So your family has a young scholar who will head to college.
Whether that's next year or further in the future, odds are he'll
weigh costs for each school he considers attending.
You can help him with this calculation by pointing out the
importance of measuring not just each school's list price, but
the return on investment for each of his prospect colleges.
That's the typical earnings over a number of years divided by
the cost of getting an undergraduate degree from each school.
And there can be a big difference between a college's return
on investment (ROI) in sheer dollars and its rate of ROI.
For instance, look at net ROI over the first 30 years after
The list of schools whose undergraduates rack up the most net
pay -- pay beyond a high-school graduate -- minus the cost of
attending school in those three decades is led by Harvey Mudd
College, Caltech, Polytechnic Institute of New York University
and MIT, in PayScale.com's annual ranking.
MIT grads average a cumulative net ROI of $1.6 million. Harvey
Mudd's average $2.1 million.
But when you convert that into an annual rate of return, all
four fall from the top tier. Harvey Mudd's 8.3% is only 38th best
, which is still good.
Tops is City University of New York Bernard Baruch College's
10.6%, for which net ROI is $924,100.
Financial Aid Factor
It is also essential to factor in financial aid. PayScale.com
counts grants, but leaves loans out. "Loans can be complicated,
and many must be paid back with interest," said payscale.com lead
economist Katie Bardaro. But you can easily find loan data for
many schools at nces.ed.gov/collegenavigator and add the costs to
ROI with grants factored in reflects typical out-of-pocket
costs such as room and board, not just list price. On that basis,
CUNY-Baruch still ranks No. 1 with a 15% annual ROI.
For ROI with grants, the top 11 schools are public. Williams'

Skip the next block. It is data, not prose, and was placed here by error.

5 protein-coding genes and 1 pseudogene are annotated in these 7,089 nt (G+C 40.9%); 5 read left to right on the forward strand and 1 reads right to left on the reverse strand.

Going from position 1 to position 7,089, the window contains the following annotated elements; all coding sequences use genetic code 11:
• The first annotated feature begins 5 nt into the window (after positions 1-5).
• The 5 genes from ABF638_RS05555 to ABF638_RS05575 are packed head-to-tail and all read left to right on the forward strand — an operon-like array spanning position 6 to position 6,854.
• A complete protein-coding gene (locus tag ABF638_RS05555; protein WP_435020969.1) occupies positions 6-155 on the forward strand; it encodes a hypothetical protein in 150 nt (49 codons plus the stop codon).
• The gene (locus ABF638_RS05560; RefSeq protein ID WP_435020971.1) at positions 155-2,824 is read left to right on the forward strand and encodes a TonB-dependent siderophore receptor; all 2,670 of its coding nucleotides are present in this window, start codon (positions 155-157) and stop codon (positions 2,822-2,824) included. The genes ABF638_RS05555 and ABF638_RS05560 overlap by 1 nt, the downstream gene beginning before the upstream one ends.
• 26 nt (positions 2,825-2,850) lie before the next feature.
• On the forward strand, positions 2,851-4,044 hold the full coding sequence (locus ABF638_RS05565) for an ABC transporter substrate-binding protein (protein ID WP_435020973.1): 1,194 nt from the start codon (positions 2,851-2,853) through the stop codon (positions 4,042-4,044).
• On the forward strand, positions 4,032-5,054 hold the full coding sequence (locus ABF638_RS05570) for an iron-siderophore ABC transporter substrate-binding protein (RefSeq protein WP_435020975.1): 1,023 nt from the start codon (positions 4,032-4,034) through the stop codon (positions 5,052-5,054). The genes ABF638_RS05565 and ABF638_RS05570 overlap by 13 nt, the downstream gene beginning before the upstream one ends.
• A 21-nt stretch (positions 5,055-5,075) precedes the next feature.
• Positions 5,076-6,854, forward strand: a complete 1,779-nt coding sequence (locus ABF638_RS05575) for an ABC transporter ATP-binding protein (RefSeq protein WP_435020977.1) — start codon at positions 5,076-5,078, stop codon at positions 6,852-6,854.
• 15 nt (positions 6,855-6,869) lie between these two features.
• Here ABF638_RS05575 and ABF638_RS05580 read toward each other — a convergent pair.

11.3% annual ROI ranks 12th. The top-ranked Ivy League school,
all of which are private, is Harvard. Its 11% annual ROI ranks
22nd, tied with Caltech and MIT.
So is a public college the only way to go? "As long as you go
to a school with strong studies in an area you want to focus on,
public education makes sense because public is inherently
cheaper," Bardaro said.
PayScale dropped graduation rates from this year's
number-crunching to get rid of certain statistical biases. Ivy
League schools ranked higher than many engineering schools in
last year's ROI-rate-with-grants list, due to higher graduation
Your major goes a long way in determining your income
Look again at the schools whose graduates earn the most in the
decades after receiving their sheepskins. All of the top four --
Harvey Mudd, Caltech, NYU-Poly and MIT -- are top-heavy with
"Engineering majors and STEM studies are heavily demanded in
the workforce," Bardaro said, referring to science, technology,
engineering and math academics. "It tends to be easier for
graduates in those fields to get jobs. And because demand for
their skills outstrips the supply of graduates, pay is
Harvey Mudd grads rank first among engineering majors in
30-year net ROI in dollars, at $2.4 million. McNeese State's
11.7% is the No. 1 rate of ROI for that major.